2 03 2009


This paper considers the work of artists, designers, and activists who, since the 1990s, have worked with body covering as survival mechanism and social tool. Individually or within collectives, they call their work art, design, or activism; or all three. The result is a “body of records” of technological, biological, and performable wearables that have not received the attention they deserve, both as art and design, and as vehicles for ideas about threats to species survival and collective experience.

For example, in the early 1990s artists created wearable artworks in the form of survival attire embedded in localized performative events concerned with social connection under adverse circumstances. Lucy Orta is prominent among such practitioners, who formulate clothing the body as critical, social, and ethical practice within an ambient “culture of fear.” (Fig. 1).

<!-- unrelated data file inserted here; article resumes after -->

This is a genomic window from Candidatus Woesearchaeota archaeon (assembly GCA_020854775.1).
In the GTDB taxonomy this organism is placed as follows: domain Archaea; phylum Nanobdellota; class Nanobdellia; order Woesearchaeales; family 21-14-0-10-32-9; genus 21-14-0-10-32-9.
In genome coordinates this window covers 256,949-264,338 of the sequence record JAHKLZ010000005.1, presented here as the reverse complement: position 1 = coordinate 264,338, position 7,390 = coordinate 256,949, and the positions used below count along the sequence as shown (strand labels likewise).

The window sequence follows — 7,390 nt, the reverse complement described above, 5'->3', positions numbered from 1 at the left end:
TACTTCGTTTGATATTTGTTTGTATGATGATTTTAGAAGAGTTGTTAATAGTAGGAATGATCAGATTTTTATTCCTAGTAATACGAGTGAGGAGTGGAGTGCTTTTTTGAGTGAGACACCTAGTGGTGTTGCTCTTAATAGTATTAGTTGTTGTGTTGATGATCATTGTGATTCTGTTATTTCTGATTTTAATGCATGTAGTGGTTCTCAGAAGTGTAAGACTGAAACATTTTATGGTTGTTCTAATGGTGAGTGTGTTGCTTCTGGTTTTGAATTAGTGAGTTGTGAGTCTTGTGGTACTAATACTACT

1 Fig. 1) Lucy Orta, Nexus Architecture x 50: Intervention Köln 2001.

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2 03 2009

susan ryan

Susan Elizabeth Ryan, Ph.D., Associate Professor of Art History at Louisiana State University where her courses in New Media Art History are part of a forthcoming New Media Art curriculum. Currently researching wearable technology art. Co-curated, with Patrick Lichty, the exhibition Social Fabrics: Wearables + Media + Interconnectivity, sponsored by the Leonardo Educational Forum, for the College Art Association, Dallas 2008 http://www.socialfabrics.org/. Former director of the Baton Rouge Video Project and consultant for the LSU Lab for Creatve Art and Technology. Contributor to the online journal Intelligent Agent. For earlier publications and papers see http://www.artistory.us/.